Sudan: 125,000 People Are Still Displaced After West Darfur Violence – OCHA

Kereinik — The United Nations Office for Humanitarian Affairs (OCHA) published a new report yesterday on the situation in conflict-plagued Kereinik, West Darfur. They explain that the security situation in Kereinik and El Geneina, which has also witnessed severe violence in the past years, remains calm but unpredictable. An estimated 125,000 people are still displaced.

According to OCHA’s full statement, no new fighting has been reported in Kereinik since May 9, 2022, and the security situation is “calm, but unpredictable”.

“The estimated number of people displaced from Kereneik following armed clashes between Arab nomads and the Masalit tribes between 22-25 April is estimated at around 125,000 people”, according to OCHA. During the violence, at least 179 people were reportedly killed and another 143 injured. 36 villages across the Kereneik locality were affected by the violence, of which five were completely looted and burned, OCHA wrote.

At the time of the violence, the Central Committee of Sudanese Doctors (CCSD) confirmed that the violence in both El Geneina and Kereinik claimed at least 200 lives, severely overstretching local health services.

The agricultural season is also in danger due to the ongoing insecurity. “Due to the insecurity, people’s movement remains limited in certain areas. According to the community leaders, farmers are not able to continue cultivating their farms due to the presence of armed groups and insecurity. The restriction of movement and access to farmland will impact the ability of families to cover food needs from their own production”, the statement read.

‘Farmers are not able to continue cultivating their farms due to the presence of armed groups and insecurity’

OCHA also wrote that people in rural areas struggle to access health services and essential basic services located in Kereinik. “Nomads in Rosi village have no access to health services and have to travel to El Geneina town to get medical treatment”.

The organisation also explained that the insecurity poses a challenge to humanitarian operations in the region. UN agencies and humanitarian partners in El Geneina have undertaken several inter-agency needs assessment missions to Kereneik and Galala villages, and one mission took place to Umtajok and Murayat villages. On one of these missions, in the afternoon of 26 May, “gunmen attacked two international NGO-contracted trucks in Kereneik locality, injuring a driver and a passenger and robbing them of their belongings”.

“The two trucks were part of the inter-agency response monitoring mission to Kereneik, however, they were attacked after they separated from the mission convoy. The inter-agency convoy safely returned to El Geneina on the same day”, OCHA wrote.

It further explained that, despite the lack of security, humanitarian partners continue to meet the needs of people affected by conflict in Kereneik locality. “As of 1 June, more than 124,000 people were reached with some form of humanitarian assistance including 124,000 with one-month halffood rations; 15,000 people with shelter and non-food items (S/NFIs); 94,000 people with hygiene and sanitation supplies”.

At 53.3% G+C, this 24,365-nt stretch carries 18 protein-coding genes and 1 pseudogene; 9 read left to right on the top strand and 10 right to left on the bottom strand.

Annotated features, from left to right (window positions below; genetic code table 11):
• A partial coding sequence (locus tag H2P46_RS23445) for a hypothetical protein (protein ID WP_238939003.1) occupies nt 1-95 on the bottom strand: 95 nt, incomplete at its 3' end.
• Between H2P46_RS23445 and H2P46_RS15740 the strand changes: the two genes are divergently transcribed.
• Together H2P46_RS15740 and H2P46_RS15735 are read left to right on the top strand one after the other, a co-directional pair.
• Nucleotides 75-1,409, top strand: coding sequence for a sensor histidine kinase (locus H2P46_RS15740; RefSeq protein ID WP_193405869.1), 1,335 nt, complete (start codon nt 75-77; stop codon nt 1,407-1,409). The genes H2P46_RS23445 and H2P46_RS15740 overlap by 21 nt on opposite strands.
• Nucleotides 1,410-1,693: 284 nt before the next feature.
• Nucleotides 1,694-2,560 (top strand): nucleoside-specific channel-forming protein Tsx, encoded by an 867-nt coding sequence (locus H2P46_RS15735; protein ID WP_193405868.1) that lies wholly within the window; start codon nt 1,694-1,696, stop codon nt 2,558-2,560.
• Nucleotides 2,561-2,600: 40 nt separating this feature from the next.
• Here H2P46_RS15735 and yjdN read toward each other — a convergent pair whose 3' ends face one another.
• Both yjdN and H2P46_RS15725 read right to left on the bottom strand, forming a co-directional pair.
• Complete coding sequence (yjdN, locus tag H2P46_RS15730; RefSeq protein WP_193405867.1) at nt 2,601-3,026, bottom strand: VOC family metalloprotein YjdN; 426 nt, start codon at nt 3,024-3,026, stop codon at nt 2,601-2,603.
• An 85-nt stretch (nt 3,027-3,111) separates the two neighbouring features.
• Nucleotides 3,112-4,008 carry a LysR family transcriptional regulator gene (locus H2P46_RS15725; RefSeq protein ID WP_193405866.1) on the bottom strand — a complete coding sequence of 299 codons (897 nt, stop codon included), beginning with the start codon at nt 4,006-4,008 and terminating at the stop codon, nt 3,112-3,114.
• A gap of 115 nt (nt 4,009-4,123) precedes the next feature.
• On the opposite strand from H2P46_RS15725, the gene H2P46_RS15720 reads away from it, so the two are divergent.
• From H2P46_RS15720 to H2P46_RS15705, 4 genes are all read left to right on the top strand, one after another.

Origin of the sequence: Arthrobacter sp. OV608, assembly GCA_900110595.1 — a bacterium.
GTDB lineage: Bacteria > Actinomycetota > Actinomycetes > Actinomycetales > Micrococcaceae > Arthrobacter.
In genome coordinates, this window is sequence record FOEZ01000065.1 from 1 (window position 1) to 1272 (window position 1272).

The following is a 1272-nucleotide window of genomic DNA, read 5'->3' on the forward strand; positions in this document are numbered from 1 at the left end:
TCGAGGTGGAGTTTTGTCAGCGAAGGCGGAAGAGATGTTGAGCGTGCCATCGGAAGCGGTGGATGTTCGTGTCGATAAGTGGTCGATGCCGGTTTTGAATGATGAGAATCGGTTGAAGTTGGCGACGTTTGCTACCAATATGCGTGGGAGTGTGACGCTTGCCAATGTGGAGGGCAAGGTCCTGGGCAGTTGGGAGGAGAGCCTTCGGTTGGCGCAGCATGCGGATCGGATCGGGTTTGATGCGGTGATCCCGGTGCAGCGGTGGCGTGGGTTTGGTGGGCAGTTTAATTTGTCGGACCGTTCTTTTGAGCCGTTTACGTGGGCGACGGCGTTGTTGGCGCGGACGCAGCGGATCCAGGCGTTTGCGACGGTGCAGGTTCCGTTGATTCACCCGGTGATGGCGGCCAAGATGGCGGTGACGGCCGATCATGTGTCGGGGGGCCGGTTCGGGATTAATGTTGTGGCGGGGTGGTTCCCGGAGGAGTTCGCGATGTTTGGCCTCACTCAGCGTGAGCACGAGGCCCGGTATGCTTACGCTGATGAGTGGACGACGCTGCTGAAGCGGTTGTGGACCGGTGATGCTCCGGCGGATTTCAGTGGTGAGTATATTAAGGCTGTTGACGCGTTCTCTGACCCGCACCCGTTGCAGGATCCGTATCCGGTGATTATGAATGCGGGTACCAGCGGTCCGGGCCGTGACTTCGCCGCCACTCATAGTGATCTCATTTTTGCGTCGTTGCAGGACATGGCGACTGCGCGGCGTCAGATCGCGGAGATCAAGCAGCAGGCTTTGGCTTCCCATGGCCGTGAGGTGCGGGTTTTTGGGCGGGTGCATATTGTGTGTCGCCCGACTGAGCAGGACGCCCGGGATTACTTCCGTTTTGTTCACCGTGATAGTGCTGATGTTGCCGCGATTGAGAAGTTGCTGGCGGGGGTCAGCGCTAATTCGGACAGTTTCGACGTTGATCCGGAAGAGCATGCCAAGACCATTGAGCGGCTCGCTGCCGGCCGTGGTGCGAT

“In addition, 10 Rapid Response Kits (RRKs) were dispatched to provide health services for about 100,000 people for three months. Education partners provided examination fees for 9,525 Grade 6 and Grade 8 students in Kereneik to attend the national exams.”

West Darfur violence

Kereinik and El Geneina formed the stage of violent attacks at the end of April, which led to the death of more than 200 people and the injury of at least 136 others. More than one hundred thousand were displaced as a result of the violence and the Higher Committee to Stop the Massacres in West Darfur called the attacks a ‘genocide’. Almost all of the dead were from the Masalit tribe, a non-Arab sedentary tribe of which many members are farmers.

The UN Expert on Human Rights in Sudan, Adama Dieng, expressed his concern “in relation to intercommunal conflicts and large-scale attacks against civilians in Darfur, including the events of 22 to 24 April in Kereinik”. He said that “these events must be investigated fully, and serious and comprehensive efforts taken to restore peace and hold those responsible to account. Implementation of the security arrangements envisaged in the Juba Peace Agreement needs to be accelerated and more joint security forces deployed in hotspot areas in Darfur to protect civilians and including Internally Displaced People, including women and children”.

‘Most of the 200 killed in the attacks on Kereinik belonged to the Masalit ethnic group’

In an Op-Ed last month, Dr Suliman Baldo explained: “Most of the 200 killed in the attacks on Kereinik belonged to the Masalit ethnic group and others settled with them from the Tama, Bargo and Arab minority groups, many of them displaced from earlier phases of the conflict in West Darfur since 2003. The media and eyewitnesses interviewed by Sudan Transparency and Policy Tracker described the attackers as herders of Arab descent backed up by RSF soldiers.”

Darfur has a long history of strife between Arab herding tribes and non-Arab African herders or sedentary farmers, including the Masalit in West Darfur. Arab tribesmen were recruited by the previous regime of dictator Omar Al Bashir to join the Janjaweed militias. Al Bashir employed these Arab militias to repress a revolt over ethnic marginalisation in the region, mainly targeting non-Arab African farmers.

During the war that followed, at least 300,000 people were killed and over 2.5 million were displaced according to the UN.

Last year, at least 163 people died in attacks on the city and adjacent Kerending camps as Arab herdsmen again targeted Masalit people.

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